The ideas of the Bauhaus were also formative to the curriculum of India’s National Institute of Design (NID), whose founding was based in large part on Indian designers and educators’ interactions with teachers from the Hochschule für Gestaltung (HfG, School of Design) in Ulm. Founded in 1961 as part of the Indian government’s strategy to improve the nation’s standard of living, its curriculum was oriented around the idea that industrial design could act as a development tool and catalyst for economic growth, with designers utilizing the technical knowledge accumulated on the subcontinent over millennia in order to serve the needs of a non-affluent, mostly rural population. The end of the Second World War, the emergence of independence movements agitating to end colonial rule and the subsequent emergence of a counter-hegemonic block through the formation of the Non-Aligned Movement during the Cold War influenced design policy, including campus architecture. This is apparent in the architecture of University of Ife (now Obafemi Awolowo University, OAU), designed on behalf of Western Nigeria’s first post-independence national government by a team led by the Israeli Bauhaus-educated architect Arieh Sharon between the early 1960s and 1980s. Today, the OAU still occupies the same physical plant originally designed for it by Sharon and his colleagues. Between 2018 and 2019
Moving Away was realized with the China Design Museum (Hangzhou), the Garage-Museum for Contemporary Art (Moscow) and the Haus der Kulturen der Welt (Berlin), in cooperation with Suchitra Balasubrahmanyan (New Dehli), Tatiana Efrussi (Moscow), Thomas Flierl (Berlin), Anja Guttenberger (Berlin), Eduard Kögel (Berlin), Daniel Talesnik (Santiago de Chile/Munich), Gao Yuan and Zoe Zhang (Hangzhou).
Courtesy of Ariel and Yael Aloni.
Three articles from: New Culture, Nigeria:
1. „Creativity and Self-Reliance“, in: New Culture, Vol. 1, No. 1, Nov. 1978, pp. 7–11.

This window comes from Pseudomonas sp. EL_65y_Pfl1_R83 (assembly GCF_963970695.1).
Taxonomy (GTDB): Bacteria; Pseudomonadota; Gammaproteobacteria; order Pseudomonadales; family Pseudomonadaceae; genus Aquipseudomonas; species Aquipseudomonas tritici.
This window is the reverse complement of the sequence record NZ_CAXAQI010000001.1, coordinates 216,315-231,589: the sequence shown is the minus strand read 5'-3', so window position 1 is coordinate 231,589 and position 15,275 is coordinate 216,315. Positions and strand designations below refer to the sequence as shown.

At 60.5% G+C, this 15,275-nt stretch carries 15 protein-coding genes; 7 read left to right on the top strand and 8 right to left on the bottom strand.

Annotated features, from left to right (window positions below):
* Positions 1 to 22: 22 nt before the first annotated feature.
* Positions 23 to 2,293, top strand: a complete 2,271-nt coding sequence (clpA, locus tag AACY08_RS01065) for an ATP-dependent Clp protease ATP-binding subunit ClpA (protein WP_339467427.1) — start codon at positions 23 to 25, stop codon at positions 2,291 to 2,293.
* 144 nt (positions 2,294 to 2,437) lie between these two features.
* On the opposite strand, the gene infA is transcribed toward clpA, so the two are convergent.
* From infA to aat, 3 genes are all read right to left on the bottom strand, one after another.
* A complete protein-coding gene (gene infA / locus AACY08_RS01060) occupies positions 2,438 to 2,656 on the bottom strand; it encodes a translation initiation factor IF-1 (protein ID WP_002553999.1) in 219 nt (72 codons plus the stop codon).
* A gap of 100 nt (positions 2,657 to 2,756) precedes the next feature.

2. „The Aesthetics of African Art and Culture: The African Concept of Beauty : The Concept of Ugliness“, in: New Culture, Vol. 1, No. 7, June 1979, pp. 4–6.
3. „Planning and Design of the Environment: The Failure of Government-Sponsored Projects“, in: New Culture, Vol. 1, No. 10, Sep. 1979, pp. 35–37.
From: Shanay Jhaveri (ed.): Western Artists and India: Creative Inspirations in Art and Design, The Shoestring Publisher, 2013.
Courtesy Shanay Jhaveri and The Shoestring Publisher.
from: GHI Bulletin Supplement 2.
In: R E D Sonderheft „bauhaus“, Nr. 5/1930.
from: S. Balaram: Thinking Design, National Institute of Design (NID), 1998.
from: International Journal of Architectural Research, Archnet-IJAR, Vol. 10, No. 3, November 2016, © Archnet-IJAR, International Journal of Architectural Research.
Preparation and Failure (1928–1933)
Courtesy Thomas Flierl.
In: bauhaus. zeitschrift für gestaltung, No. 2, 1931.
"The Development of the Bauhaus Weaving Workshop", translation of an excerpted version.
from: Architektúra & Urbanizmus, Vol. LI, No. 1–2, 2017, p. 94–105.
from: Haus der Kulturen der Welt: Wohnungsfrage. Hannes Meyer Co-op Interieur, Spector Books, Leipzig 2015, p. 1–5.
from: Haus der Kulturen der Welt: Wohnungsfrage. Hannes Meyer Co-op Interieur, Spector Books, Leipzig 2015, p. 27–32.
in: Wissenschaftliche Zeitschrift der Hochschule für Architektur und Bauwesen Weimar, 32. Jg., 1986, Reihe: A, No. 4.
first published in Seminar Magazine, July 2014. Courtesy of Nancy Adajania.